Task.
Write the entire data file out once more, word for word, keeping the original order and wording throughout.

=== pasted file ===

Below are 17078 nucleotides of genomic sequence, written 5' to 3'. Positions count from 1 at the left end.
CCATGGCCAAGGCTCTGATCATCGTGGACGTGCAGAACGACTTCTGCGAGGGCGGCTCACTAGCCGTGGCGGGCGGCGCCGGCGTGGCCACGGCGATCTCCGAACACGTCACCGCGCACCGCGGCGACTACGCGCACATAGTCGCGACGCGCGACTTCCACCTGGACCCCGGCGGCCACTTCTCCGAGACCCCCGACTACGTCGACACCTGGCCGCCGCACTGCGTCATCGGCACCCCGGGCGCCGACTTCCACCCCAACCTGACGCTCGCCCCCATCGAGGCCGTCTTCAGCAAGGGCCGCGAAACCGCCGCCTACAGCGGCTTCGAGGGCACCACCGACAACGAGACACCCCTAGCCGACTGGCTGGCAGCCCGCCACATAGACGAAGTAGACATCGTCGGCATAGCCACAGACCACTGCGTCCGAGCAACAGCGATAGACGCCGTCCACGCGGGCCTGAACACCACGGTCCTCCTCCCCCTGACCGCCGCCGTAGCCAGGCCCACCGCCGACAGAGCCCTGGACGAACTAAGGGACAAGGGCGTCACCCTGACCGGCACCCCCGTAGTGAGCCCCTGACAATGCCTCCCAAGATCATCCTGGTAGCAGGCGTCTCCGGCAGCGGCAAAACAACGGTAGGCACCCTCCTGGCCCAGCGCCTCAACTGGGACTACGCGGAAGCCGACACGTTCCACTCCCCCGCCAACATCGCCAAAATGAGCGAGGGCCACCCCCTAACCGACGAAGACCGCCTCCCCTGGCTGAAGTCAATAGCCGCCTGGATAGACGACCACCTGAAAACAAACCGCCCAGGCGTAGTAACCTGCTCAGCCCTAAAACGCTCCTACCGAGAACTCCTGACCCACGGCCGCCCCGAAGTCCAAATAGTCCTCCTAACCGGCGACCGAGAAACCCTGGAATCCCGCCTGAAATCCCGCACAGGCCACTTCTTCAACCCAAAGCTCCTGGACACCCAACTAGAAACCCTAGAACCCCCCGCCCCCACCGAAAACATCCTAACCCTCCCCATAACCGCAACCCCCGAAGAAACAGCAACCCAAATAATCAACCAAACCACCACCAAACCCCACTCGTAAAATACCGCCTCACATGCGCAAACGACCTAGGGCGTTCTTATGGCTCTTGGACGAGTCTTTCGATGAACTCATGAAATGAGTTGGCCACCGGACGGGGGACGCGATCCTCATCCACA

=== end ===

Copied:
Below are 17078 nucleotides of genomic sequence, written 5' to 3'. Positions count from 1 at the left end.
CCATGGCCAAGGCTCTGATCATCGTGGACGTGCAGAACGACTTCTGCGAGGGCGGCTCACTAGCCGTGGCGGGCGGCGCCGGCGTGGCCACGGCGATCTCCGAACACGTCACCGCGCACCGCGGCGACTACGCGCACATAGTCGCGACGCGCGACTTCCACCTGGACCCCGGCGGCCACTTCTCCGAGACCCCCGACTACGTCGACACCTGGCCGCCGCACTGCGTCATCGGCACCCCGGGCGCCGACTTCCACCCCAACCTGACGCTCGCCCCCATCGAGGCCGTCTTCAGCAAGGGCCGCGAAACCGCCGCCTACAGCGGCTTCGAGGGCACCACCGACAACGAGACACCCCTAGCCGACTGGCTGGCAGCCCGCCACATAGACGAAGTAGACATCGTCGGCATAGCCACAGACCACTGCGTCCGAGCAACAGCGATAGACGCCGTCCACGCGGGCCTGAACACCACGGTCCTCCTCCCCCTGACCGCCGCCGTAGCCAGGCCCACCGCCGACAGAGCCCTGGACGAACTAAGGGACAAGGGCGTCACCCTGACCGGCACCCCCGTAGTGAGCCCCTGACAATGCCTCCCAAGATCATCCTGGTAGCAGGCGTCTCCGGCAGCGGCAAAACAACGGTAGGCACCCTCCTGGCCCAGCGCCTCAACTGGGACTACGCGGAAGCCGACACGTTCCACTCCCCCGCCAACATCGCCAAAATGAGCGAGGGCCACCCCCTAACCGACGAAGACCGCCTCCCCTGGCTGAAGTCAATAGCCGCCTGGATAGACGACCACCTGAAAACAAACCGCCCAGGCGTAGTAACCTGCTCAGCCCTAAAACGCTCCTACCGAGAACTCCTGACCCACGGCCGCCCCGAAGTCCAAATAGTCCTCCTAACCGGCGACCGAGAAACCCTGGAATCCCGCCTGAAATCCCGCACAGGCCACTTCTTCAACCCAAAGCTCCTGGACACCCAACTAGAAACCCTAGAACCCCCCGCCCCCACCGAAAACATCCTAACCCTCCCCATAACCGCAACCCCCGAAGAAACAGCAACCCAAATAATCAACCAAACCACCACCAAACCCCACTCGTAAAATACCGCCTCACATGCGCAAACGACCTAGGGCGTTCTTATGGCTCTTGGACGAGTCTTTCGATGAACTCATGAAATGAGTTGGCCACCGGACGGGGGACGCGATCCTCATCCACA